"Everyone who wants a clear and well-reasoned approach to the origin and nature of the Gospels should read this book. It's the best primer now available."
N. T. Wright
— The University of St Andrews
"Studying the Gospels is daunting for the beginner and difficult even for the seasoned scholar. Mike Bird here slices a path through the tangled mess of older hypotheses and offers clear guidelines for the way forward. . . . Everyone will profit enormously from wrestling with the issues presented here in a fresh and compelling manner."
Craig A. Evans
— Acadia Divinity College
"Carefully researched and engagingly written. . . . Michael Bird asks all the right questions about the New Testament Gospels - what they really are, why they even exist, why these four Gospels and not others - and then provides very sensible answers. Bird shows that the Evangelists tell the stories of Jesus' life, teaching, and deeds because Christian faith ultimately is about following Jesus. Scholars and students alike will find new and refreshing ideas in this instructive book."
Robert H. Gundry
— Westmont College
"In The Gospel of the Lord Michael Bird treats with acute perception not only the ways in which the early church wrote the story of Jesus but also the ways in which modern scholars have reconstructed those earlier ways. The treatment is wide-ranging, thoroughly documented, evangelical, and eminently fair in its presentation of opposing points of view. Ideal as a required textbook for seminarians and as a compendium for all others engaged in the academic study of Jesus' life!"
Jonathan T. Pennington
— Southern Baptist Theological Seminary
"Well-researched and well-written, this book is a delightful read from beginning to end. It contains both a state-of-the-art discussion of many complex Gospel issues and several creative suggestions for new ways forward. A great resource for studying the Gospels."
Library Journal (STARRED review)
"Bird is one of the younger leading scholars in New Testament studies, and this volume is one of the outstanding literary achievements of the year. With care, clarity, and thorough scholarship, the author discusses possibilities for the origins, the genre, and the goals of the four Gospels. . . . This work is scholarly but remarkably free of academese; it should be a perfect fit for seminary libraries, religious leaders, and scholars."
"[Bird] is more than capable of guiding readers through the tangled scholarly history of textual-critical hypotheses and methodologies that have made Gospel studies challenging for even the most seasoned students of these books. . . . Recommended."
"A lively and fresh view of the evidence, backed up by scholarly detail. . . . This agenda covers virtually the full range of Gospel studies (no mean achievement in fewer than 350 pages plus bibliography and indices)."
"If you haven't started following Michael Bird's scholarship, you need to as soon as possible. Bird's latest book, The Gospel of the Lord: How the Early Church Wrote the Story of Jesus, is a tour-de-force of scholarship concerning the formation of the Gospels. His writing is engaging, witty, and incredibly thorough. The book is an explanation of the historical processes which took place from the time of Jesus' Kingdom announcement to the circulation of a collection of books describing Jesus' ministry, death, and resurrection. The result is a `must-read' work by all who are interested in the `what, why, how, and where of the Gospels."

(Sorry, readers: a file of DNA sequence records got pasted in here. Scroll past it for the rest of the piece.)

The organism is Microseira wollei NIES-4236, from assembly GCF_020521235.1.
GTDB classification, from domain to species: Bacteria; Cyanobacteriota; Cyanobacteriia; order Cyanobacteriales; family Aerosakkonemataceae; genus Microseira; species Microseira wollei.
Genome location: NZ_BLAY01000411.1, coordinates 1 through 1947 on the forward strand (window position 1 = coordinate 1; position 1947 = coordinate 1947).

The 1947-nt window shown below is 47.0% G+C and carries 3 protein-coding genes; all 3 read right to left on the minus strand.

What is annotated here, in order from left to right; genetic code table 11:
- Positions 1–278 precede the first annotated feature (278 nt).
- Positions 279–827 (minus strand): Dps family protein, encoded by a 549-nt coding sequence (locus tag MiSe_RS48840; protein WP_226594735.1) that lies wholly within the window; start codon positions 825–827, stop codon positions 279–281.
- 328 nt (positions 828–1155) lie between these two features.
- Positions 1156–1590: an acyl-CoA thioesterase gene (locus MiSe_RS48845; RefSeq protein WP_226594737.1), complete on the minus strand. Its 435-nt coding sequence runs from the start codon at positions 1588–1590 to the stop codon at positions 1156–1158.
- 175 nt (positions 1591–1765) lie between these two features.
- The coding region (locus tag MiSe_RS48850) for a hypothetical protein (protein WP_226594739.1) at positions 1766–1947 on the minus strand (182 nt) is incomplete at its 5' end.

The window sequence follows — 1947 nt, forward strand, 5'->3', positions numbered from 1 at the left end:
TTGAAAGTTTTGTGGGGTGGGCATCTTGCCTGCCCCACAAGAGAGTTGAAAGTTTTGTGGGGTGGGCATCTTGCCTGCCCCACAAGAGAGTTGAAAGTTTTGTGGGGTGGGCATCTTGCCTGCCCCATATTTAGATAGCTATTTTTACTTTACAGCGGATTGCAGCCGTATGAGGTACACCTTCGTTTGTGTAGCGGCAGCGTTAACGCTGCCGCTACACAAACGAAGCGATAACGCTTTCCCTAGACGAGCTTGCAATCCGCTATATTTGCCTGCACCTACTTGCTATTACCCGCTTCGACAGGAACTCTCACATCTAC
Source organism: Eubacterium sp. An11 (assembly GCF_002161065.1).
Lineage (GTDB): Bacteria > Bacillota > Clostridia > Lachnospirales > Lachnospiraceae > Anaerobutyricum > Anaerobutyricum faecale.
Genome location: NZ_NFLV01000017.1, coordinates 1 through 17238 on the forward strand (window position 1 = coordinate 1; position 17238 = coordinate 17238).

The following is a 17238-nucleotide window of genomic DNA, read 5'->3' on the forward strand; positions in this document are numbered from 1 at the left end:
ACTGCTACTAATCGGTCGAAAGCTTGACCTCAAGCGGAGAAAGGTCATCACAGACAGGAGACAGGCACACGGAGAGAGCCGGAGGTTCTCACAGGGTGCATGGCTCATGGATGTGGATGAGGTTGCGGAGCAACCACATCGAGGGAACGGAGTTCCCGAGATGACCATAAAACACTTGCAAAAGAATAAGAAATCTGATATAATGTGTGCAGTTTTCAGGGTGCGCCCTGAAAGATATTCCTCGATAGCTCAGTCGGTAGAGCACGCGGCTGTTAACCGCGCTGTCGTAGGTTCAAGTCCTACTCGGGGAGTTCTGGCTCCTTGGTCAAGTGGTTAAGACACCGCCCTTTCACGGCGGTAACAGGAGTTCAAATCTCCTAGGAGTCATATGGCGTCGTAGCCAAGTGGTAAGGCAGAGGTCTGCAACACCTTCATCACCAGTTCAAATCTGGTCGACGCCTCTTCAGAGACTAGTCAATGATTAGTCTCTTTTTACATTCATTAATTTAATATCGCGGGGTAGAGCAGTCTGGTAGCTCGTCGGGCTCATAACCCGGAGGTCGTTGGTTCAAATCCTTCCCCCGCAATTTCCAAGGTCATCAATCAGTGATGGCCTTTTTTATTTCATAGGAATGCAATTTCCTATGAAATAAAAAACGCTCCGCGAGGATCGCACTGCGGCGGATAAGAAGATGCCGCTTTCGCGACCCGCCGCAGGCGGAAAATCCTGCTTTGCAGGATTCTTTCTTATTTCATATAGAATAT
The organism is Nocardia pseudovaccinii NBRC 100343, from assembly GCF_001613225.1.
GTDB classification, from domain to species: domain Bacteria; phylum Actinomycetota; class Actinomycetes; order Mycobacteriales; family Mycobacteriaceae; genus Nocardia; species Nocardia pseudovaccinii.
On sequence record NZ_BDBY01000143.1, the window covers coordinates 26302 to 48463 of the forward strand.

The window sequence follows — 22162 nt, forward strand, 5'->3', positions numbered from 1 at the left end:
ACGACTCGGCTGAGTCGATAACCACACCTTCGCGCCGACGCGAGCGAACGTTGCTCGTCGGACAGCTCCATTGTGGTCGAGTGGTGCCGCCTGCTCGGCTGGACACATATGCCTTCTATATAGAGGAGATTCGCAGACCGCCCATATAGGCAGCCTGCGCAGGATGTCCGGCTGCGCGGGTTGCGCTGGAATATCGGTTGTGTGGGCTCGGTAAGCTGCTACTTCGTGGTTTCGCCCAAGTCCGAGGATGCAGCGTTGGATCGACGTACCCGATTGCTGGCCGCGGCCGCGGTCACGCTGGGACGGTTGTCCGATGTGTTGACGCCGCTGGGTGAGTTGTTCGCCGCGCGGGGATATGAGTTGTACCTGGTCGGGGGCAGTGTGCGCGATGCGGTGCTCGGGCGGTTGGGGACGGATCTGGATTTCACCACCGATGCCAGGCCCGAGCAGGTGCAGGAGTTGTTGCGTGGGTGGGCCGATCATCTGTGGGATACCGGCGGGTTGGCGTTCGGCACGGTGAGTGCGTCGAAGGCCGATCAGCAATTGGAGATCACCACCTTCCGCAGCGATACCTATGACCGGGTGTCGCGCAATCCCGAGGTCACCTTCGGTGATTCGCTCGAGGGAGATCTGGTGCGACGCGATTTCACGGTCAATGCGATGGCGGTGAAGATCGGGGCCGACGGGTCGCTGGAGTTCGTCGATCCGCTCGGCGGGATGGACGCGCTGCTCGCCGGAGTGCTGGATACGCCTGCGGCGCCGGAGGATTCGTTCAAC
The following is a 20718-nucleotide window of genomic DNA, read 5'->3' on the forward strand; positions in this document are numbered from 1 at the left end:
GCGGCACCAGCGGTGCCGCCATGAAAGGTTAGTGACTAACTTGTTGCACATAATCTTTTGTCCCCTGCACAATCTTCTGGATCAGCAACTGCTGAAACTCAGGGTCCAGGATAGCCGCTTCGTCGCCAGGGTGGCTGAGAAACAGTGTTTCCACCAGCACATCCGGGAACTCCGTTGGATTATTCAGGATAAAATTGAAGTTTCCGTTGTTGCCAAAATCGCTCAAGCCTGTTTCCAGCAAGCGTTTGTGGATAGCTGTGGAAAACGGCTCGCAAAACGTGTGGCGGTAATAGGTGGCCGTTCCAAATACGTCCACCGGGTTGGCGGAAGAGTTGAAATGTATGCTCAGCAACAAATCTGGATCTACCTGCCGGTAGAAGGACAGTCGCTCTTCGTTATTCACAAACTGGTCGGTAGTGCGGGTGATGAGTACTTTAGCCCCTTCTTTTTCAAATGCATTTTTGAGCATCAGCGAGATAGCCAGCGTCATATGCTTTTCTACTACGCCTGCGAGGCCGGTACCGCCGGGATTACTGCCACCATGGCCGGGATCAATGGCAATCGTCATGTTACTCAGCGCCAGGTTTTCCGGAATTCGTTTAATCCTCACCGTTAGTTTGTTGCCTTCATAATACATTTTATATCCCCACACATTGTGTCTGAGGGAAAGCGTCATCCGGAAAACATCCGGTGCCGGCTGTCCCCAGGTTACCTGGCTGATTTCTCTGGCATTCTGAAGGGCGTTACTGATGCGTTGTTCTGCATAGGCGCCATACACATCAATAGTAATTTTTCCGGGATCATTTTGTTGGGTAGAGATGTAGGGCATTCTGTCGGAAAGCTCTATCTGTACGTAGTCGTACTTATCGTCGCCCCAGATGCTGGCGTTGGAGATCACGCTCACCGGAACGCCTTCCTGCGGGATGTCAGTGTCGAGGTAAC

Southern Baptist Journal of Theology
"Bird masterfully brings to bear New Testament scholarship into conversation with first and second century traditions. . . . I highly encourage New Testament professors (undergraduate and graduate), all New Testament students, and the inquisitive pastor to consult this volume."
Bible Study Magazine
"A thorough, well-researched study of the origins of the four canonical Gospels. . . . The Gospel of the Lord covers a great deal of scholarly ground, but Bird's writing style is well-suited for pastors and curious laypeople interested in biblical study and biblical apologetics."
James D. G. Dunn in Journal of Theological Studies
"A full-scale, impressively clear, and very well-written discussion. The volume could well serve as a textbook for many courses on the Gospels, and university, college and seminary students will find it an invaluable aid. I commend it most warmly."
Methodist Recorder (UK)
"Bird sets out in detail why and how the church came to 'settle for' just four Gospels. . . . A book which ministers, local preachers and students, in particular, will find an up-to-date, valuable discussion of important Gospel questions."
"Answers questions that many students do not even know they need to ask. . . . Bird is to be commended for his engaging writing style, his discussion of the oft-neglected relationship between John and the Synoptics, and his helpful orientation to key discussions in Jesus research."
"A thorough introduction to the Gospels, suitable for theologically conservative graduate students, or for older academics and ministers who can use a refresher course on the subject, regardless of their theological bent."
Sharing the Practice
"In one volume Bird has provided a well-researched examination of the Gospels including their historicity and the relationship of oral tradition to written document. . . . While this book would be appropriate as a seminary text, its compact clarity makes it an excellent resource for pastors who wish to prepare a sermon series or an adult education class on the Gospels, or who wish to answer lucidly questions from thoughtful church members."
"Useful for those wishing to orientate themselves within current and historical academic debates about how and why the Gospels came to exist in their uniquely plural and yet unified form."